July 22, 2001 -by Linda Greene in the Bloomington Alternative.
The assessment was made by the National Resources Defense Council (NRDC) and Physicians for Social Responsibility and is based on data from the U.S. Environmental Protection Agency’s (EPA’s) Toxic Release Inventory (TRI), which is available to the public. The data are reported in Toxic Power: How Power Plants Contaminate Our Air and States, just published, which covers the top 20 states for toxic air pollution.
The federal government requires industries that emit significant amounts of various toxic chemicals to report their emissions to TRI every year.
According to the report, electric companies powered by coal and oil are the largest source of industrial smokestack emissions of toxic air pollution in the United States. Nearly half of all the toxic air pollution reported from industrial sources in the United States comes from coal- and oil-fired power plants.
Power plants are the single largest industrial source of toxic air pollution in 28 states and the District of Columbia.
In 2009, coal- and oil-fired power plants accounted for nearly 50 percent of all reported toxic air pollution from industrial sources, Toxic Power states. The next largest industrial sector, chemical processing and manufacturing, released less than one third of the electric sector’s total.
In 2009, the total industrial air pollution reported in Indiana was 39,63 million pounds. The amount of air pollution that Indiana power plants produced was 26.8 million pounds. Power plants in the Hoosier state were responsible for 68 percent of toxic air pollution in the state and 7 percent of toxic air pollution from all U.S. power plants.
The top 10 pollution-emitting plants in Indiana were Rockport, operated by AEP; Petersburg and Harding Street, AES; Clifty Creek, AEP and others; Gibson, Duke and others; State Line Energy, Dominion; RM Schahfer, NiSource; R Gallagher, Duke; and Merom and Frank E Ratts, Hoosier Energy.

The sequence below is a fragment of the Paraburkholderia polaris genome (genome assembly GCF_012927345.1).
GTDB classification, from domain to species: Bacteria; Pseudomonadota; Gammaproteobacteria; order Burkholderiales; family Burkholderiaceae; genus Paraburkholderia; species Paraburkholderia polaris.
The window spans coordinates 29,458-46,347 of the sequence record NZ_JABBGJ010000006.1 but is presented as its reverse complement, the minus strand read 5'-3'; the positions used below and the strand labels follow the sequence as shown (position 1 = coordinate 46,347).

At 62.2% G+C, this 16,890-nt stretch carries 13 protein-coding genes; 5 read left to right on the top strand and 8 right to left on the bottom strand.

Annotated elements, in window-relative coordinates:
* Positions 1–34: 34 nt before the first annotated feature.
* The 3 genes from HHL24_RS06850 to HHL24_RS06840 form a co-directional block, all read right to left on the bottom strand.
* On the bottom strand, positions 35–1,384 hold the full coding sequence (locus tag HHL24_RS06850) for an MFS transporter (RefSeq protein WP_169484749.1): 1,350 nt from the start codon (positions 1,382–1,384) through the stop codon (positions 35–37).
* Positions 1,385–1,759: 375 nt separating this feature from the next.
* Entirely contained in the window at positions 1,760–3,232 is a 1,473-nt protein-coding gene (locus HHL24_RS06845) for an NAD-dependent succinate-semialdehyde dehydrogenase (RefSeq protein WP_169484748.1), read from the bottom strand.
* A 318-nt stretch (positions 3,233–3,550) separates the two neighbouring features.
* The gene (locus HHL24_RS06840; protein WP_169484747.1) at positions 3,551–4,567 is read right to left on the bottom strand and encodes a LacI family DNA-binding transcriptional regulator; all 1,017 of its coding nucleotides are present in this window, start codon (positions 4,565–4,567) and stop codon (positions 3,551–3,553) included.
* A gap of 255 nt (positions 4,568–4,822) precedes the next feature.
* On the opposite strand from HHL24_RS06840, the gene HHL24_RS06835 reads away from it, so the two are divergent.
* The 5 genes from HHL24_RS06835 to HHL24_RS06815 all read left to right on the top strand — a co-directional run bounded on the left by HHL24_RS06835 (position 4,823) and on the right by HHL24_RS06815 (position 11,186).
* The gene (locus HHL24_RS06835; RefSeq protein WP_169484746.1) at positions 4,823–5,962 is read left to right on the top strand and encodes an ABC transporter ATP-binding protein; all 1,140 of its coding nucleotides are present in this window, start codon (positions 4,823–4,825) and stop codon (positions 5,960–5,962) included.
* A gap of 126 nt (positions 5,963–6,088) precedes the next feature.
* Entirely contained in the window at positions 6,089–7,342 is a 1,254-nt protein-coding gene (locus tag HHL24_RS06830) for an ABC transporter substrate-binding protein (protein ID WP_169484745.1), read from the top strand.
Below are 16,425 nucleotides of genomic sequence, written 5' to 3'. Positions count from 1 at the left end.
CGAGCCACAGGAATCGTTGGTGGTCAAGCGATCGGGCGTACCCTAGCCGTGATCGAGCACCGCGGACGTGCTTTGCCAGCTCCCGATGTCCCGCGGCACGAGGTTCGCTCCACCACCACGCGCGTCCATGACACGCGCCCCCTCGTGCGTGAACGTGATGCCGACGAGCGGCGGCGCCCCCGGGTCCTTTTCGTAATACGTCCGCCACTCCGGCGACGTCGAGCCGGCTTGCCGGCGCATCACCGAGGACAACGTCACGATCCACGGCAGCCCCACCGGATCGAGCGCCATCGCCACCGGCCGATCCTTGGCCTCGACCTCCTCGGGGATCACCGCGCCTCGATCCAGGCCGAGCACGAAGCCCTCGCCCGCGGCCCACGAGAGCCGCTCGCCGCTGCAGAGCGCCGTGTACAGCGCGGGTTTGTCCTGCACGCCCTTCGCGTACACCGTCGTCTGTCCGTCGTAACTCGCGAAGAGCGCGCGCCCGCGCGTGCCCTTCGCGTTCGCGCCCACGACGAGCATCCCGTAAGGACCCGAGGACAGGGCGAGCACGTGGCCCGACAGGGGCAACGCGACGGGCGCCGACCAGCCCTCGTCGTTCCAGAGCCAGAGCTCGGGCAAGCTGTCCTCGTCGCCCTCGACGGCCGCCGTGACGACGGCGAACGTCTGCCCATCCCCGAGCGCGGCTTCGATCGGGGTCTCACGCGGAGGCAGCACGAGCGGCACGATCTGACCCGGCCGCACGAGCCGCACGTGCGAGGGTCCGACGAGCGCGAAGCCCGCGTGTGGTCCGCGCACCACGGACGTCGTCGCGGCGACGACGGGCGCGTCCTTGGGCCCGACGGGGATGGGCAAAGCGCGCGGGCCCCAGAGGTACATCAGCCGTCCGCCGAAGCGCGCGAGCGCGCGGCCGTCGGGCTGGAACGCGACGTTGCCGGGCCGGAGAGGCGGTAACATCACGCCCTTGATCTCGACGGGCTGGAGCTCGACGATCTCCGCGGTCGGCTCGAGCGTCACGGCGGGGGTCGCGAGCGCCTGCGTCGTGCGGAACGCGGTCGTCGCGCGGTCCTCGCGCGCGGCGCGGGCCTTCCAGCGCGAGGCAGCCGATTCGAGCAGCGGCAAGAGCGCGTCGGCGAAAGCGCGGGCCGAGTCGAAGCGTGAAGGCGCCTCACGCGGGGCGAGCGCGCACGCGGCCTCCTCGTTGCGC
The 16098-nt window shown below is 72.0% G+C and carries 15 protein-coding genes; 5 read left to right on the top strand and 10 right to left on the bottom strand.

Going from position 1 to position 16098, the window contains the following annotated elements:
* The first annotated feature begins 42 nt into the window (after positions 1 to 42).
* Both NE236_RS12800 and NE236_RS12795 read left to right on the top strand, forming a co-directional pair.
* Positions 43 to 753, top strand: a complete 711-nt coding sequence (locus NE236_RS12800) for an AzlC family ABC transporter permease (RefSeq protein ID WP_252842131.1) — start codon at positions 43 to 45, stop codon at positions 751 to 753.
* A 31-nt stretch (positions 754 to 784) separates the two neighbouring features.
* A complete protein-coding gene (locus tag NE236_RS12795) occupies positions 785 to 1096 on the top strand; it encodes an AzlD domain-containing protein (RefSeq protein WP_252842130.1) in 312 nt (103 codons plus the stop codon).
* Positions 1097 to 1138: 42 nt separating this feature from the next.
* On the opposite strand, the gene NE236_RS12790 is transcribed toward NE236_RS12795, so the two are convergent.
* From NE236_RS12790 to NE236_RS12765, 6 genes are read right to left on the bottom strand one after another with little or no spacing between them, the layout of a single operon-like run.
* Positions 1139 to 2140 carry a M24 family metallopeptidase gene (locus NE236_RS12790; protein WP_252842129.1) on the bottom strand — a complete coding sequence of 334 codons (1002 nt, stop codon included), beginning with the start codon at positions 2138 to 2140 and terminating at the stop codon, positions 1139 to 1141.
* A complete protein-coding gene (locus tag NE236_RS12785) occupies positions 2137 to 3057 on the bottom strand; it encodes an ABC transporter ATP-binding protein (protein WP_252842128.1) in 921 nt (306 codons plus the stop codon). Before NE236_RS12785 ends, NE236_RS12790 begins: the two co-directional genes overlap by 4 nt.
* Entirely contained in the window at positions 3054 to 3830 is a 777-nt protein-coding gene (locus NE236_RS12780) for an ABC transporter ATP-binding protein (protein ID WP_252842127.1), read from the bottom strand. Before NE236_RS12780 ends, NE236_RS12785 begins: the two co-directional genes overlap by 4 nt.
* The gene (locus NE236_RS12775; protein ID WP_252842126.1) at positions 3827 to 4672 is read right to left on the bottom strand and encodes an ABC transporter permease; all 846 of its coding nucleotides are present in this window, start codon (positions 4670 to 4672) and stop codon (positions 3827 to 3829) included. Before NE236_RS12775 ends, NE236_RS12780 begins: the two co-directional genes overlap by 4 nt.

In five of the 10 plants, pollution controls have been installed since 2009 or are presently under construction. In the future, these controls should reduce, but not eliminate, emissions of mercury and other toxic air pollutants. However, the pollution the plants create has to go somewhere, and the captured stack emissions and toxic sludge end up stored shoddily on site or shipped to dumps that aren’t equipped to store them safely.
The 2009 data, accessed by NRDC in June 2011, show that Indiana ranked fourth in releases of mercury into the air from power plants, for a total of almost 3,670 pounds. That amount accounted for 81 percent of mercury air pollution in the state and 5 percent of power plant mercury pollution in the nation.
Fish advisories published annually by the Indiana Departments of Health, Environmental Management and Natural Resources, apply to nearly all of Indiana’s waterways because of mercury poisoning.
Exposure to toxic pollution from power plants, including hydrochloric acid, mercury and other metals, is known or thought to contribute to or exacerbate many types of health conditions, including the following:
- Asthma and other respiratory afflictions
- Developmental disorders
- Neurological damage (especially in fetuses, infants and small children)
- Birth defects
- Premature death
EPA estimates that the reductions in toxic air pollution required by the pending “Mercury and Air Toxics” standard would save as many as 17,000 lives every year by 2015 and prevent up to 120,000 cases of childhood asthma symptoms. The reduction also would avoid more than 12,000 emergency room and hospital visits and prevent 850,000 lost work days every year. These standards are expected to be finalized in November; the agency is taking public comments on its proposal until Aug. 4, 2011.
“Power plants are the biggest industrial toxic air polluters in our country, putting children and families at risk by dumping deadly and dangerous poisons into the air we breathe,” said Dan Lashof, Climate Center Director at NRDC. “Tougher standards are long overdue. Members of Congress who consider blocking toxic pollution safeguards should understand that this literally will cost American children and families their health and lives.”
Despite the health benefits of reducing toxic air pollution from power plants, some polluters and members of Congress are attempting to block EPA’s efforts to enact public health protections. Last week two House committees voted for amendments by Ed Whitfield (R-Ky.), Mike Ross (D-Ark.) and Cynthia Lummis (R-Wyo.) to block the EPA’s Mercury and Air Toxics standard for at least one year. These amendments could move to the House floor as early as this week.
The chair of the House Energy and Commerce Committee, Fred Upton (R-Mich.), has declared his intent to block EPA’s clean air safeguards. One of the nation’s biggest polluters, American Electric Power (AEP), based in Columbus, Ohio, has drafted legislation to obstruct the EPA and has argued against EPA’s present efforts.
All of Indiana’s electric facilities are powered by coal. The burning of fossil fuels, especially coal by power plants, is the No. 1 cause of global climate change.
Linda Greene can be reached at firstname.lastname@example.org.